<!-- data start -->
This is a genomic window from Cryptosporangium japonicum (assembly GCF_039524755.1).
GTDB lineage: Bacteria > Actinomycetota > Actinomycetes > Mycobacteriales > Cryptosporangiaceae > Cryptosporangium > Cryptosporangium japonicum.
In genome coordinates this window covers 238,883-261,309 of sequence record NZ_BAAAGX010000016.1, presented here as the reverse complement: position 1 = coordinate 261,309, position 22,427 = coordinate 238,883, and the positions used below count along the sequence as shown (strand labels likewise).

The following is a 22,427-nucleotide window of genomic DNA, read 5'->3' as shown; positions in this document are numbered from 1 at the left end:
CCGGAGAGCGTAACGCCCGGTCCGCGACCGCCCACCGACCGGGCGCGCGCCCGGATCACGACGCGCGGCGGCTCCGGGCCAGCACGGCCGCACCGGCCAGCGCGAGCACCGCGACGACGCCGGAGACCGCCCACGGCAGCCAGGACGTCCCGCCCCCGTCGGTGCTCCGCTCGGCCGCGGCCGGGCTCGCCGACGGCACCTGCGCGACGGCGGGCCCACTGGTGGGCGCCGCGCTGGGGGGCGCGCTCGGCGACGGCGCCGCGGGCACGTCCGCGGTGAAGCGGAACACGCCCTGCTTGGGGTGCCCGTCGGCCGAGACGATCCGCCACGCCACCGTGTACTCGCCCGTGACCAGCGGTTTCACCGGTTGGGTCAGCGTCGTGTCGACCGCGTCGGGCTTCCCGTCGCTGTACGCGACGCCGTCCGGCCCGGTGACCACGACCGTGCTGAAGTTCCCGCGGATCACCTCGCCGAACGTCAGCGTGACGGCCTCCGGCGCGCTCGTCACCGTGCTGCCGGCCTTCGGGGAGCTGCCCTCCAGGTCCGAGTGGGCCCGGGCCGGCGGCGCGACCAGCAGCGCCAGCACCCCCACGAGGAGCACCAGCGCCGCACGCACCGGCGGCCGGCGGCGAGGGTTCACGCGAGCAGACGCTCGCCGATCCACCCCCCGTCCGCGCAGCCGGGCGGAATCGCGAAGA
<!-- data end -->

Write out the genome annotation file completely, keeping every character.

This is a genomic window from Cryptosporangium japonicum (assembly GCF_039524755.1).
GTDB lineage: Bacteria > Actinomycetota > Actinomycetes > Mycobacteriales > Cryptosporangiaceae > Cryptosporangium > Cryptosporangium japonicum.
In genome coordinates this window covers 238,883-261,309 of sequence record NZ_BAAAGX010000016.1, presented here as the reverse complement: position 1 = coordinate 261,309, position 22,427 = coordinate 238,883, and the positions used below count along the sequence as shown (strand labels likewise).

The following is a 22,427-nucleotide window of genomic DNA, read 5'->3' as shown; positions in this document are numbered from 1 at the left end:
CCGGAGAGCGTAACGCCCGGTCCGCGACCGCCCACCGACCGGGCGCGCGCCCGGATCACGACGCGCGGCGGCTCCGGGCCAGCACGGCCGCACCGGCCAGCGCGAGCACCGCGACGACGCCGGAGACCGCCCACGGCAGCCAGGACGTCCCGCCCCCGTCGGTGCTCCGCTCGGCCGCGGCCGGGCTCGCCGACGGCACCTGCGCGACGGCGGGCCCACTGGTGGGCGCCGCGCTGGGGGGCGCGCTCGGCGACGGCGCCGCGGGCACGTCCGCGGTGAAGCGGAACACGCCCTGCTTGGGGTGCCCGTCGGCCGAGACGATCCGCCACGCCACCGTGTACTCGCCCGTGACCAGCGGTTTCACCGGTTGGGTCAGCGTCGTGTCGACCGCGTCGGGCTTCCCGTCGCTGTACGCGACGCCGTCCGGCCCGGTGACCACGACCGTGCTGAAGTTCCCGCGGATCACCTCGCCGAACGTCAGCGTGACGGCCTCCGGCGCGCTCGTCACCGTGCTGCCGGCCTTCGGGGAGCTGCCCTCCAGGTCCGAGTGGGCCCGGGCCGGCGGCGCGACCAGCAGCGCCAGCACCCCCACGAGGAGCACCAGCGCCGCACGCACCGGCGGCCGGCGGCGAGGGTTCACGCGAGCAGACGCTCGCCGATCCACCCCCCGTCCGCGCAGCCGGGCGGAATCGCGAAGA